His identity remains a mystery, although a note in one of his compositions suggests that he was associated with the court of archbishop Pilgrim II (1365-1396). We therefore presume that it was his double status as monk and courtly singer that enabled him to create such a rich oeuvre of songs in the vernacular: half sacred, half secular. Moreover, for the very first time in the history of German music, he used polyphony. In his religious songs he often took up traditional medieval forms and melodies, whereas in his love songs he came up with surprisingly new themes and phrases. Some of his compositions sound daringly modern as if they are foreshadowing the folk music of modern times. This explains why the Monk was and still is crossing borders: borders between the secular and the religious space, between monody and polyphony, ars musica and folk music, and also between the Middle Ages and modern times.

Silvan Wagner is well known to the audience of the IMC. He staged and performed epics such as Wolfram von Eschenbach’s Willehalm and Hartmann von Aue’s Iwein. More recently, he performed a lively programme of music composed by the famous Oswald von Wolkenstein. Silvan Wagner grew up in Bavaria and began his studies of music in Cologne. He then continued his studies of German Literature and Protestant Theology at the University of Bayreuth. There he gained a PhD in Medieval German Literature and Language. His artistic activities comprise practical interpretations of classical music as well as medieval minstrel songs. In Bayreuth he created an orchestra of chamber music for plucked instruments. He also directs theatre productions and writes poems and plays. His performances of medieval music combine historical knowledge, learnt commentaries, and musical sensitivity in order to offer both an intellectual and a sensual experience.

Tickets may not be available on the door. Please enquire at the Information and Payments Desk in the Refectory Foyer if you wish to attend this event and have not pre-booked as part of your IMC Registration.

The Last Supper

The Last Supper
Hosted by The Lords of Misrule
Beech Grove Plaza
Wednesday 06 July, 18.30-19.00, 19.30-20.00

This event is free of charge (first come, first served).

The Lords of Misrule are an amateur dramatic society first established over 40 years ago at the Centre for Medieval Studies at the University of York. Over the years they have performed a range of medieval, and occasionally early modern, drama, sometimes in modernised form and sometimes in the original language. They aim to bring out the spirit of the plays, never oversimplifying them, but always making them accessible to a wide audience.

This year, for the second time, they are performing part of the York Mystery Plays. In York, the plays performed on wagons, which are pushed through the city centre. This performance for the IMC in Leeds has been adapted accordingly (it would have been very hard to bring the wagon on the train!).

The Lords are performing play 27 of the York Mystery Cycle, ‘The Last Supper’, historically performed by the Bakers’ Guild. This, to our knowledge, has never been staged as part of the modern revival of the York Mystery Plays. One of the reasons for this may well be the fact that part of the 15th-century text is missing. The exact reason for this is unknown: because it is thought to deal with Christ sharing bread and wine with his disciples, it may have been cut from the play for looking too similar to the ceremony of the Eucharist. The Lords have some experience with these kinds of incomplete medieval texts, however, and what you will see here is a restoration, or rather a re-building, of the missing text, re-using material from other mystery plays cycles from elsewhere in England and the Biblical accounts of the Last Supper. In this way, they do not shy away from what the play may have originally have depicted and its resemblance to Christian worship, but acknowledging from where that ceremony would have derived – from Jesus gathering to eat with his disciples.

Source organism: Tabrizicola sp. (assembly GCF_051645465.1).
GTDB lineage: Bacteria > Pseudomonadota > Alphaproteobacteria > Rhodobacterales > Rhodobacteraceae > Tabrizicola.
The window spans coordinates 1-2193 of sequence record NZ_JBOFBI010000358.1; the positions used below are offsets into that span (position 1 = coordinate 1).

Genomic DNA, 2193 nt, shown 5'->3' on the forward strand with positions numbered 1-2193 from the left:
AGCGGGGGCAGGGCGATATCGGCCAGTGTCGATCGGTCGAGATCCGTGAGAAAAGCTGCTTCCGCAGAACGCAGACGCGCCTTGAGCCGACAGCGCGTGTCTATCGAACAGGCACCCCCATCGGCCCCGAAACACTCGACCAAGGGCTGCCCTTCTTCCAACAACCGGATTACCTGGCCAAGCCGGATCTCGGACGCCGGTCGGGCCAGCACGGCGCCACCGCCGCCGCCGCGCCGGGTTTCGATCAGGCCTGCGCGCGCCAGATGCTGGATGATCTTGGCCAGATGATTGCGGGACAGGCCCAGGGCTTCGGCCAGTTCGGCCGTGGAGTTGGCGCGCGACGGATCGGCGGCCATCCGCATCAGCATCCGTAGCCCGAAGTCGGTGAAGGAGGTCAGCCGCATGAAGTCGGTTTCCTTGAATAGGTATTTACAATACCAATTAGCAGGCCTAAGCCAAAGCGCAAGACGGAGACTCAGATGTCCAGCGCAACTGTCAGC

An Evening in Al-Andalus

An Evening in Al-Andalus
Performed by Mara Aranda
Hosted by the Instituto Cervantes, Manchester / Leeds
Stage@leeds: Stage 1
Wednesday 06 July, 19.00-21.00

Price: £10.00, via Eventbrite

Mara Aranda celebrates the rich melting pot that is the medieval music of the Iberian Peninsula in ‘An Evening in Al-Andalus’. Jews, Muslims, and Christians wove their fortunes and destinies on Iberian soil, in meetings and court festivities or alongside daily chores. Their music and songs were heard from houses to palaces as well as in streets, squares, and souks; they tell us about festivities, celebrations and rituals, and their intimate feelings. We can also listen to tales of the historical events of medieval Europe. All this has passed as a living testimony, from mouth to mouth and soul to soul, from the time they were created until the present day.

The concert ‘An Evening in Al-Andalus’ showcases the sounds of medieval musical instruments from all over the Mediterranean area.

Mara Aranda is an artist from Valencia with three decades of performing experience in Valencian, Turkish, Greek, Occitan, as well as ancient, medieval, and Sephardic music. Her work revolving around the Mediterranean tradition has resulted in almost twenty records of her own, and she has received numerous awards and recognition from the public as well as expert media.

Tickets for this event can be purchased via Eventbrite. Virtual attendance to the concert is not possible. IMC delegates will benefit from a £5.00 discount on the full ticket price, as indicated on the Eventbrite page. As an IMC delegate, please click on the box for the reduced price of £10.00.